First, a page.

With the processing of oil and gas comes many inherent hazards, from the combustibility of the products themselves to harmful or even deadly gases. These hazards, coupled with a diverse variety of applications that involve the use and manufacture of highly dangerous substances, mean that the continued safe functioning and use of gas detector fleets is central to reducing risks to personnel and plant. Here, we look at how gas detection technology is improving fleet safety via a transformation of the way devices are managed, and how operator safety is monitored while at work.
Improvements in safety, both in practice and equipment, have essentially always stemmed from one thing: the availability of good information. In the past, that learning was often observational, based on talking to individuals, or derived from scrutiny or analysis of historic written and pictorial hard copy records.
Today, thanks to the advances in digital data capture and recording by sensors and devices, information is a commodity that is not in short supply. The seamless connectivity driving the Internet of Things (IoT) is already touching workplaces globally. The latest flame and gas detection devices typically offer the ability to log performance and environmental data. But translating that into tangible learning is not always easy.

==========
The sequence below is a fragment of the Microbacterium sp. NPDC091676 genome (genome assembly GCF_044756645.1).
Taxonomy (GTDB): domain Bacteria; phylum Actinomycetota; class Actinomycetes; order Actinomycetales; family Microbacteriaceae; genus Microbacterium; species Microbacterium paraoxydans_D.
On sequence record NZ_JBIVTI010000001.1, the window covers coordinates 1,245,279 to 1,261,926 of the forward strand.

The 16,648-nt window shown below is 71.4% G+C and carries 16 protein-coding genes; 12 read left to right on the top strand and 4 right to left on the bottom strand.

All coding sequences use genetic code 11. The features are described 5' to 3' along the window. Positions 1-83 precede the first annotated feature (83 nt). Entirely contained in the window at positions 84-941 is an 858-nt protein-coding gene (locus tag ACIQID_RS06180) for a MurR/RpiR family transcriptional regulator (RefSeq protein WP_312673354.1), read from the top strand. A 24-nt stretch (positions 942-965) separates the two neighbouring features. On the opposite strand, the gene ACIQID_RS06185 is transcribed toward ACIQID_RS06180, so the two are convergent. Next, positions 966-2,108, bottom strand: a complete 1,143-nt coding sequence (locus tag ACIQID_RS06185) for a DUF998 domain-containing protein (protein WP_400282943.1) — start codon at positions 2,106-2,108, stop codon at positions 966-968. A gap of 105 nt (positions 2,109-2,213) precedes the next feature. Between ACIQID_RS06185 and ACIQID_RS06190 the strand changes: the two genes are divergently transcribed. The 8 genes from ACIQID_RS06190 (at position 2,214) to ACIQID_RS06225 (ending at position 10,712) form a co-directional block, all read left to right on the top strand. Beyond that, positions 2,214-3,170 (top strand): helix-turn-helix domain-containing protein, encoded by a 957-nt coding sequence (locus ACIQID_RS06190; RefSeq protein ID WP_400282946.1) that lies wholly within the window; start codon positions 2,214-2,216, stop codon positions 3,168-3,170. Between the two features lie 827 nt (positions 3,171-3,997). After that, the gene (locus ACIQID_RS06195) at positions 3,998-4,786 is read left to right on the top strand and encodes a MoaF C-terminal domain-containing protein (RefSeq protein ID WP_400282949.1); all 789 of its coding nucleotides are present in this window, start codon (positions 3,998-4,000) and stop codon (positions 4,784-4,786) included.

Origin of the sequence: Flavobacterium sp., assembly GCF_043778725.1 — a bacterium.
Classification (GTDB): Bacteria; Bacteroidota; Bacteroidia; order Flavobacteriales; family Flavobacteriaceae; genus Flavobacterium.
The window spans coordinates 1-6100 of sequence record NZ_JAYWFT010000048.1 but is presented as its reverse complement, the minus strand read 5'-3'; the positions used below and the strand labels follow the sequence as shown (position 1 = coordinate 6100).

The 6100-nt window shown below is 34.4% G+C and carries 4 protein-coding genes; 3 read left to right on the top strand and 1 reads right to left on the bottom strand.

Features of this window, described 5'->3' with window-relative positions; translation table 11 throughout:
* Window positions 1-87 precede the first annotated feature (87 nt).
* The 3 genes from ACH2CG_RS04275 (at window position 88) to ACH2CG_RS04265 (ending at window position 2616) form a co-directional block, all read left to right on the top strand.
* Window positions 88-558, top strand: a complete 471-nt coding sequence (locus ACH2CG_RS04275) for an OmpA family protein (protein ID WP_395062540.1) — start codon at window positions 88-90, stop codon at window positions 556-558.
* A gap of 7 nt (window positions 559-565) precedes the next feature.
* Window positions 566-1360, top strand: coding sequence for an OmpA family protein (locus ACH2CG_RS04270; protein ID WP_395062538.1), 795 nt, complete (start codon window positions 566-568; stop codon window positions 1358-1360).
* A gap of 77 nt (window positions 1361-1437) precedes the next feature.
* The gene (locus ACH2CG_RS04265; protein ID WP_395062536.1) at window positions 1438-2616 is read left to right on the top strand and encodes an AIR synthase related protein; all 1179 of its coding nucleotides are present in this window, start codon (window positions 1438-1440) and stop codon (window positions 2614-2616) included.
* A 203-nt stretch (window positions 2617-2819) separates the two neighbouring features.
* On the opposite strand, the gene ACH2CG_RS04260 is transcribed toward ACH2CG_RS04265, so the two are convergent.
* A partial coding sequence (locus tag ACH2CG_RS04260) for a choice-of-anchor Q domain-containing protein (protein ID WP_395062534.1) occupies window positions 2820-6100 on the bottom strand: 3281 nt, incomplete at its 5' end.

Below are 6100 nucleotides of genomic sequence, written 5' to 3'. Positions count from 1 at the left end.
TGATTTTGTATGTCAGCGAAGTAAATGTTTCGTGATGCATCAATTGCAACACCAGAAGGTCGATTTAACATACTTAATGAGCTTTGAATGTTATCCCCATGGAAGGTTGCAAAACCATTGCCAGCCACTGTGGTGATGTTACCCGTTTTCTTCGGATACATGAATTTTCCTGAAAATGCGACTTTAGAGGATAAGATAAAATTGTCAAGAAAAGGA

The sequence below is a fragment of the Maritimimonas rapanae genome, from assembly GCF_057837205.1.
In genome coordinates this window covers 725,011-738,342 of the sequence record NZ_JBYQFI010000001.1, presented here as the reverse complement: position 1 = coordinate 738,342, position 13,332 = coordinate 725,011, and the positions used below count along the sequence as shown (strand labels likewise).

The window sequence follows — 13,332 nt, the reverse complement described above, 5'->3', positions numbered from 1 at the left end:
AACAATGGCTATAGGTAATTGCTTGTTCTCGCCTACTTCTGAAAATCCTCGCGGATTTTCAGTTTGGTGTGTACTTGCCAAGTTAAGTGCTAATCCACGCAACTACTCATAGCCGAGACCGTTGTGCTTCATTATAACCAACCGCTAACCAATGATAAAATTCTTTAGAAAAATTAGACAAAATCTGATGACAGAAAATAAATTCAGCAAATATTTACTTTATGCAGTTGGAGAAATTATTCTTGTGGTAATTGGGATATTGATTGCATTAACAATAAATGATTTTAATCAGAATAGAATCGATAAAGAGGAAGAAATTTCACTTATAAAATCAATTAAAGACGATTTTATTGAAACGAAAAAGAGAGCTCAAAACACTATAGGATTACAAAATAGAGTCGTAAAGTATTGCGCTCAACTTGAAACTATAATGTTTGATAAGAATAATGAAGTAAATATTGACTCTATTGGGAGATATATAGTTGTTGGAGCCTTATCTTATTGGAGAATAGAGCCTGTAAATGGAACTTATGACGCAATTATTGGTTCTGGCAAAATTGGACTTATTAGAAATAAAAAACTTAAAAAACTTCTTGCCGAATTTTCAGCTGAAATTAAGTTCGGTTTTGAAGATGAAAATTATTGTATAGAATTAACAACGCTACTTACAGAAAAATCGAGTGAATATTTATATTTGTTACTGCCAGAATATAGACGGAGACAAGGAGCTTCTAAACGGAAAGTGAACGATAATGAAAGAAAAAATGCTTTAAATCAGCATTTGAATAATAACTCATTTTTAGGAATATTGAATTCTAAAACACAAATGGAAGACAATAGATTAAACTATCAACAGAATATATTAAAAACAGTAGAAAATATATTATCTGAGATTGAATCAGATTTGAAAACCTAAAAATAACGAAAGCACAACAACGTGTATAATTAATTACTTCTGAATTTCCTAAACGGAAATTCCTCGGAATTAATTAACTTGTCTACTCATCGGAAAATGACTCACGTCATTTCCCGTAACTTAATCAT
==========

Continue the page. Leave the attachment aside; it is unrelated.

The big data challenge for gas detection devices
Due to the sheer volume of devices and test requirements, the processing and intelligently analysing of large data volumes, particularly when gathered from real-time streams, is now one of the oil and gas industry’s biggest challenges. And for data to be meaningful, it has to provide real insight. That starts with being able to automatically detect, highlight, interrogate and share those events that are most relevant and significant to the operation of a device, or the ability of an operative to complete his or her work safely.
Recent advancements of AI-enabled automated reporting tools allow safety managers to look beyond just managing safety compliance towards changing how workplace safety really works. The ability to analyse and review historic logged data and extract actionable information to reduce risk and improve workplace safety is transformative.
Data analysis and proactive maintenance can help to streamline the day-to-day monitoring of equipment, eliminate the potential risk of human error, and free up time for safety managers to concentrate on driving meaningful behavioural safety improvements. Automatic notifications, for instance, can highlight when equipment components are likely to require maintenance or replacement, allowing pre-emptive action. Worker safety is improved, and costly downtime or operational delays minimised.
Gas detection devices, for example, rely on sensors that have a finite lifetime. Analysis of usage data can automatically highlight that a sensor’s end-of-life is approaching, and a replacement should be ordered.
Similarly, correct detector operation is verified by using bottled gas testers before use. If the gas runs out, detectors cannot be tested. Safety protocol dictates that operatives cannot work. Yet by providing automated alerts about remaining capacity, spare cylinders can be ordered in good time. The ability to instantly track equipment and its location digitally, without resorting to lists on clipboards, also offers significant savings in time and loss of assets.
Streamlining turnarounds safely with gas detection technology